Cooley Law School at WMU Will Reduce Tuition 21%

Here’s something you rarely hear at the beginning of the academic year or the launch of a new semester. Your tuition is going down. Music to the ears of students enrolled in the Western Michigan University Cooley Law School, where the board of directors has approved a bold plan this week to bring the cost of tuition down dramatically.

The Cooley Law School’s Board of Directors approved the plan at midweek in a move designed to sustain and strengthen the law school’s access mission. The plan will significantly reduce tuition, and address current and future campus efficiencies.

President and Dean James McGrath recommended, and the Board of Directors agreed, to reduce tuition from the current rate of $1,750 per credit hour to $1,375 per credit hour, that’s a drop of 21-percent.

McGrath says, “We realize that a significant part of providing access to legal education is cost. To put it simply, we became too expensive.”

Your content continues below

The competitive 21 percent reduction will begin in the fall semester of 2020.

Board Chair Lawrence Nolan says, “Through effective fiscal management and generous donations, the law school is in a position to make this bold move.”

In addition to lowering tuition, the Board of Directors will take the steps necessary to seek approval from the American Bar Association and the Higher Learning Commission to close the Auburn Hills, Michigan, campus. The Board also authorized reducing the Lansing campus footprint.

McGrath says, “Our current campus structure was built at a time when the demand for legal education was significantly higher. By reducing our excess capacity we will have improved resources to strengthen our position as a leader of modern legal education.”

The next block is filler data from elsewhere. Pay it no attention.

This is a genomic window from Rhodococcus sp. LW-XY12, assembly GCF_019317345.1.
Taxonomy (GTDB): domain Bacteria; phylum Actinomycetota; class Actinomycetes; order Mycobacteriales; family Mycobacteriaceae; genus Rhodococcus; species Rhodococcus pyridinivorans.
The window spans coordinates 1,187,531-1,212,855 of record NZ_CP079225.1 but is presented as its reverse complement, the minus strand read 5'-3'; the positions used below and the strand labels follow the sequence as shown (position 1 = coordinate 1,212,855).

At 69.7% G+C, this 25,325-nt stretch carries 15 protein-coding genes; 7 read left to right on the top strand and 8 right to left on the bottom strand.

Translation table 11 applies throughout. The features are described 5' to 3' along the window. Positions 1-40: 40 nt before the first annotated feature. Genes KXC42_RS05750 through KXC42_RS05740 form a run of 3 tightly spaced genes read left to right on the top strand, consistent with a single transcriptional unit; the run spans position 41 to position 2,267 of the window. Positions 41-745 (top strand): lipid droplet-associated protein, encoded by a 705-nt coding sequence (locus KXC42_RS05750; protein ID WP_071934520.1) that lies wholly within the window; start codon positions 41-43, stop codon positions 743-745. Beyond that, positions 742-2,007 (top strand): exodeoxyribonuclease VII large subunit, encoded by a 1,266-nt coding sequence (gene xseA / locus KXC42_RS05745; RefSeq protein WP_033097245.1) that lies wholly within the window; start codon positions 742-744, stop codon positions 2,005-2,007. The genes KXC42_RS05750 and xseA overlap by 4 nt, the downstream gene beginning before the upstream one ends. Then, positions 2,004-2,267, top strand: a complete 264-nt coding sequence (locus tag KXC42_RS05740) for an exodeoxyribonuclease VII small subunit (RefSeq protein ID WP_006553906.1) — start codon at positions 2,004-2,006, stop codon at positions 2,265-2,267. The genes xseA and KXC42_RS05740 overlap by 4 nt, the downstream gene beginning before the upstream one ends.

The law school’s administration anticipates continued operation of the Auburn Hills campus through December 2020, subject to approval of the ABA Council on Legal Education and the Higher Learning Commission. Each Auburn Hills student will receive individual advising on a degree completion plan.

The law school’s Board of Directors did not make any employment reduction decisions, noting that the school’s greatest asset is its deeply dedicated faculty and staff at all locations. Any employment reduction decisions will be made with the hope of maximizing voluntary attrition and relocating as many impacted employees as possible.

McGrath says, “The Board believes that lowering tuition, maintaining the higher admissions standards adopted in January 2019, and reducing its footprint will allow the law school to maintain its access mission, continue to serve a diverse population, improve student outcomes, and strengthen its affiliation with Western Michigan University.”

WMU-Cooley Law School resulted from the 2014 affiliation that combined Western’s status as a nationally-ranked, public, comprehensive research university with the commitment to practical legal education of an independent, non-profit, national law school. WMU-Cooley is accredited by both the American Bar Association and the Higher Learning Commission of the North Central Association of Colleges and Schools. Since the law school’s founding in 1972, WMU-Cooley has provided more than 20,000 graduates with the practical skills necessary for a seamless transition from academia to the real world.